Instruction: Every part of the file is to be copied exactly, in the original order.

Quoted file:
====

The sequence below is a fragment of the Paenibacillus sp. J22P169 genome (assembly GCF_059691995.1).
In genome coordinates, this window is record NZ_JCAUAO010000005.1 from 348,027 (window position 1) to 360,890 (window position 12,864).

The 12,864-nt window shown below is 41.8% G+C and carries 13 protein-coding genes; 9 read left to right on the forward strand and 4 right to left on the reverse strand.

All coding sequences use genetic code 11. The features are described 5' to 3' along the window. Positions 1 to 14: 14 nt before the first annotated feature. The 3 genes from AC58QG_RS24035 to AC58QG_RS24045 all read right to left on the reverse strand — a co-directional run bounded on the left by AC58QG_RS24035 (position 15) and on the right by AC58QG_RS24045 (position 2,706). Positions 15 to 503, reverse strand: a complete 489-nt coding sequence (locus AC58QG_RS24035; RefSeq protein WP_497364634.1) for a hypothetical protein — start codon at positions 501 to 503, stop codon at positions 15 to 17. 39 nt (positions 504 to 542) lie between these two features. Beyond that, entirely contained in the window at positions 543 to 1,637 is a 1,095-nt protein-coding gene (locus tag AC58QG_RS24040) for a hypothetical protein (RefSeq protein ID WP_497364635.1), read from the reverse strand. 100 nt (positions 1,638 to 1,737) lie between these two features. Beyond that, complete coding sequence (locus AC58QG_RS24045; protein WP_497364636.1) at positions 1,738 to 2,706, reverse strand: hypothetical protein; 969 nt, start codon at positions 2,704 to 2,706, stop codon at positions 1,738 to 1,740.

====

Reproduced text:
The sequence below is a fragment of the Paenibacillus sp. J22P169 genome (assembly GCF_059691995.1).
In genome coordinates, this window is record NZ_JCAUAO010000005.1 from 348,027 (window position 1) to 360,890 (window position 12,864).

The 12,864-nt window shown below is 41.8% G+C and carries 13 protein-coding genes; 9 read left to right on the forward strand and 4 right to left on the reverse strand.

All coding sequences use genetic code 11. The features are described 5' to 3' along the window. Positions 1 to 14: 14 nt before the first annotated feature. The 3 genes from AC58QG_RS24035 to AC58QG_RS24045 all read right to left on the reverse strand — a co-directional run bounded on the left by AC58QG_RS24035 (position 15) and on the right by AC58QG_RS24045 (position 2,706). Positions 15 to 503, reverse strand: a complete 489-nt coding sequence (locus AC58QG_RS24035; RefSeq protein WP_497364634.1) for a hypothetical protein — start codon at positions 501 to 503, stop codon at positions 15 to 17. 39 nt (positions 504 to 542) lie between these two features. Beyond that, entirely contained in the window at positions 543 to 1,637 is a 1,095-nt protein-coding gene (locus tag AC58QG_RS24040) for a hypothetical protein (RefSeq protein ID WP_497364635.1), read from the reverse strand. 100 nt (positions 1,638 to 1,737) lie between these two features. Beyond that, complete coding sequence (locus AC58QG_RS24045; protein WP_497364636.1) at positions 1,738 to 2,706, reverse strand: hypothetical protein; 969 nt, start codon at positions 2,704 to 2,706, stop codon at positions 1,738 to 1,740.